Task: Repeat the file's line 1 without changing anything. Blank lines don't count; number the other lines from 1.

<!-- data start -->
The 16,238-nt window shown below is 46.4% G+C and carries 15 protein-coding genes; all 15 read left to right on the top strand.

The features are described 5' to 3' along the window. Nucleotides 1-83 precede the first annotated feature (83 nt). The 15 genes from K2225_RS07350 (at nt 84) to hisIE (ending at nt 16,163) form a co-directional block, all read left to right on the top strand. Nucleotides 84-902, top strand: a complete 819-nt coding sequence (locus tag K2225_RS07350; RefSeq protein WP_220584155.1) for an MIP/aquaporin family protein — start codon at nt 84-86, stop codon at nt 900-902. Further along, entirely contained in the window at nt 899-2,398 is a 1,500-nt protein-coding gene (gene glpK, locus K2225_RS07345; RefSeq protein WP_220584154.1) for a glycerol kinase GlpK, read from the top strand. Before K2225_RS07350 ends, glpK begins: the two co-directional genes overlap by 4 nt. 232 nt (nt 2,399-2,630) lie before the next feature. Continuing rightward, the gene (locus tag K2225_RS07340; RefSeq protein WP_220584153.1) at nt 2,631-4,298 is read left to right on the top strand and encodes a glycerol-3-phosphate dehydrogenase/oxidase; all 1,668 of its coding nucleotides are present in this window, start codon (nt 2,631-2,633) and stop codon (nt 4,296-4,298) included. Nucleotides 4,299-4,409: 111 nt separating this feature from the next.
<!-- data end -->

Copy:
The 16,238-nt window shown below is 46.4% G+C and carries 15 protein-coding genes; all 15 read left to right on the top strand.